For this reason, BaFin wants to focus on the use of artificial intelligence in finance and the resulting challenges for effective supervision. In addition, the various risks of white-label banking are to be dealt with intensively. A BaFin policy document will be established for this purpose. These BaFin will also prepare for the forthcoming introduction of the EU's Markets in Crypto-Assets Regulation (MiCA)6 and the resulting regulation of crypto-asset service providers and further establishment of administrative practices beyond BaFin's current supervision of firms authorised and licensed under Germany's domestic rules on crypto-assets.

2. Sustainability

There is a transformation of the economy due to the change in sustainability in the environmental, social and governance fields. This in turn has far-reaching implications for the financial sector. For this reason, BaFin will increasingly consider sustainability issues in the context of its supervision activity. The focus will be on the analysis and mitigation of the resulting financial risks for the supervised companies and compliance with disclosure requirements. To protect consumers, it will combat misleading marketing of financial products.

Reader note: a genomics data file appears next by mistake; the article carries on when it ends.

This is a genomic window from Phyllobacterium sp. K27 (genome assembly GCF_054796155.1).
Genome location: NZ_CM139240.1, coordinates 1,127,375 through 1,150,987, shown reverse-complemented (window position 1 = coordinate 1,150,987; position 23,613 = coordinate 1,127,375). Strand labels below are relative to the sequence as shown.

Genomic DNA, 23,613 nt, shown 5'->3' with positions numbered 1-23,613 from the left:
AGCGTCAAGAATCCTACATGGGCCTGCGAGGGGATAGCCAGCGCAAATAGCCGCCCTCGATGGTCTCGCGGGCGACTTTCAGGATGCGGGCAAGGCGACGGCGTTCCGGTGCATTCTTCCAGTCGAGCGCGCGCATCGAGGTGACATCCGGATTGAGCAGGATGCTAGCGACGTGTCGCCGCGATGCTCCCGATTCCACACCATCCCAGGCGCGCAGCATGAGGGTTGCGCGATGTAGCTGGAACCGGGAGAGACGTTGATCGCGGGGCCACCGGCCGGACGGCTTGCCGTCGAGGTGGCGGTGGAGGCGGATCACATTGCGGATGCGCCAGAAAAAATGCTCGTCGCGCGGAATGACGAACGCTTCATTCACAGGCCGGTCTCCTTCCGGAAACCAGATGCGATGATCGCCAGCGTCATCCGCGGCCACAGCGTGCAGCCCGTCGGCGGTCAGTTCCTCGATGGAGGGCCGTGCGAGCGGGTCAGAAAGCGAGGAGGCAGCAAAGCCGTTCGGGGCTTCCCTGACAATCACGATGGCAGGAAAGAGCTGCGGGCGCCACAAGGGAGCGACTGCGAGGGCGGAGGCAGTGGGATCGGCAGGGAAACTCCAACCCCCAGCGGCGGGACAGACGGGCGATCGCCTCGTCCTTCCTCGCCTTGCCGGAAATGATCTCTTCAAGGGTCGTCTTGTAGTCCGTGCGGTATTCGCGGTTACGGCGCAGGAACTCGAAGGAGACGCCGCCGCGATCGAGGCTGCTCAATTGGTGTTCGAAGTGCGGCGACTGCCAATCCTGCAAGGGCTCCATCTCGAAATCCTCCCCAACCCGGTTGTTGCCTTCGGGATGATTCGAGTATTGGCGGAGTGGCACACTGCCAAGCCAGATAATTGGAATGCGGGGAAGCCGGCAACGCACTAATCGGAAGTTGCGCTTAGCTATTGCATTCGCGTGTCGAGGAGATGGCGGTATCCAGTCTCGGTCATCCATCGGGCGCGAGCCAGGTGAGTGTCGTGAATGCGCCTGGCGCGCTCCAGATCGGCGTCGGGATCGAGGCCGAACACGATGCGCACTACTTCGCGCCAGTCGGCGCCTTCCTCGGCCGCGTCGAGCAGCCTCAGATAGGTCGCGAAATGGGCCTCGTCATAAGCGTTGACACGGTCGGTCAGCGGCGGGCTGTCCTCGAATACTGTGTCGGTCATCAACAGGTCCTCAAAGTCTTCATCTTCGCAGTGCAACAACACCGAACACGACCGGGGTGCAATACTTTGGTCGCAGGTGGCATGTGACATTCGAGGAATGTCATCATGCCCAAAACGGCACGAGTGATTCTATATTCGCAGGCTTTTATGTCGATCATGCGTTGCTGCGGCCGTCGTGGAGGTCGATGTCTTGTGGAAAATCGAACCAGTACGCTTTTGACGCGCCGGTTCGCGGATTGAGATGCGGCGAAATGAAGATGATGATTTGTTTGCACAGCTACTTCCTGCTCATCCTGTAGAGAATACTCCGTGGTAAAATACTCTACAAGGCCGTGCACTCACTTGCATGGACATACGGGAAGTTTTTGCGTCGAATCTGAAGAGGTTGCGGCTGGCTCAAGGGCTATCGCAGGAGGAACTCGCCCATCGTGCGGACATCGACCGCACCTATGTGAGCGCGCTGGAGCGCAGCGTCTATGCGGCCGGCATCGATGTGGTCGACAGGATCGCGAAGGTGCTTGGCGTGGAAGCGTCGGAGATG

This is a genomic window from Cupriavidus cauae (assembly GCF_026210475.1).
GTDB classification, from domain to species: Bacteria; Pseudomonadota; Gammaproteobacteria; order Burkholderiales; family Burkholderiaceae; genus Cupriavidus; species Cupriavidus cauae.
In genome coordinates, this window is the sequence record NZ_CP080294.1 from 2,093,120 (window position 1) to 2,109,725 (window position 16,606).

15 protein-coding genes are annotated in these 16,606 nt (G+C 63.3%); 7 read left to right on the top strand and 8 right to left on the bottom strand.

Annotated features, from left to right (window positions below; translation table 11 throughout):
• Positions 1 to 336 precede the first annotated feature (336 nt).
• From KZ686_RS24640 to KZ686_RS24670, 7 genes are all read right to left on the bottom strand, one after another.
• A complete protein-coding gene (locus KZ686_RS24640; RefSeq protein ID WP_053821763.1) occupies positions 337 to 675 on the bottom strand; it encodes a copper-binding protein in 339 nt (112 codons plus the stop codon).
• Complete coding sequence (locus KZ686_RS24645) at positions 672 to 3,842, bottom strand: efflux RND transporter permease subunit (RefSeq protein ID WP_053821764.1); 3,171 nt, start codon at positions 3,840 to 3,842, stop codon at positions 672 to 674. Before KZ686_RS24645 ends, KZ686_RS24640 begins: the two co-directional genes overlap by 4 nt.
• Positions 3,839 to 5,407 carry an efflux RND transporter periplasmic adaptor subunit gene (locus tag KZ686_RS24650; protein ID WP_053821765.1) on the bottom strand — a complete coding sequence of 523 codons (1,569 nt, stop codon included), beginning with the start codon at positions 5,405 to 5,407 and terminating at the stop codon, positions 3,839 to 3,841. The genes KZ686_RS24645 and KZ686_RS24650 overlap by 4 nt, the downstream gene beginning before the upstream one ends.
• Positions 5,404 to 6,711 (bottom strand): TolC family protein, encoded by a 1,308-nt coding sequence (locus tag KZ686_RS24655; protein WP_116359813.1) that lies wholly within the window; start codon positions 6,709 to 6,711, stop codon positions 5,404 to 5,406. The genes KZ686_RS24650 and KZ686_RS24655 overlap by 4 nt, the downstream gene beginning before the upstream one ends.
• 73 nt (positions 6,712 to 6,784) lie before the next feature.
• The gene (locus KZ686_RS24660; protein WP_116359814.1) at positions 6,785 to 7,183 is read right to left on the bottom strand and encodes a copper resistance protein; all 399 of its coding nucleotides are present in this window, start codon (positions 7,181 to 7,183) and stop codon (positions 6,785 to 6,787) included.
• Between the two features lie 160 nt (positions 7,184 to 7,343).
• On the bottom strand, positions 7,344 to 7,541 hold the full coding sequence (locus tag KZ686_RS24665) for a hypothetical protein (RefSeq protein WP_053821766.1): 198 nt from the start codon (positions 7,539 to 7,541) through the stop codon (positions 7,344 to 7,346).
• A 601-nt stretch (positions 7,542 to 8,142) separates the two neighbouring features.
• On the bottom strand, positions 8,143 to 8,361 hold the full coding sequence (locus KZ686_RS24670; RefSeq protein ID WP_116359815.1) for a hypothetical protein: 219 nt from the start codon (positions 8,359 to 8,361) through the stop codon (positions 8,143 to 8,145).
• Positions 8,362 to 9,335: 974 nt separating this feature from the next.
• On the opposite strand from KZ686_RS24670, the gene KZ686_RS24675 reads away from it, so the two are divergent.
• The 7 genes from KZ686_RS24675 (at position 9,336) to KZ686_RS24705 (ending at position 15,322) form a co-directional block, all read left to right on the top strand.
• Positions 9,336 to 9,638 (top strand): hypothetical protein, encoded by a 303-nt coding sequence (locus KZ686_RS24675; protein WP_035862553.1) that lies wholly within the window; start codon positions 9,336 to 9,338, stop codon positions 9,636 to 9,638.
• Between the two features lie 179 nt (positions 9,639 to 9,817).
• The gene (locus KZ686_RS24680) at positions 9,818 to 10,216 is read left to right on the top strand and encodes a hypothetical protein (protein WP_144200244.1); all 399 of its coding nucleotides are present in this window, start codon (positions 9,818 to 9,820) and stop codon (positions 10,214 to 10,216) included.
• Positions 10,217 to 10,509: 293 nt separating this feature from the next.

While the BaFin's report and its details on risks dovetails some of the EU's work in this area, the institutional changes to BaFin's set-up that improve weaknesses identified in the wake of the Wirecard scandal as well as corresponding legislative changes may mean a more intrusive supervisory tone coming to the fore. This extends to both financial institutions subject to direct supervision as well as those, notably in the Banking Union context, where BaFin is 'only' the indirect supervisory authority. We also anticipate that given the greater Europeanisation not only of who is making the rules but also enforcing them will also continue to gather pace as information sharing amongst NCAs (notably in the context of financial crime and consumer protection issues) is stepped up - both through Common Supervisory Actions or through more permanent information sharing platforms.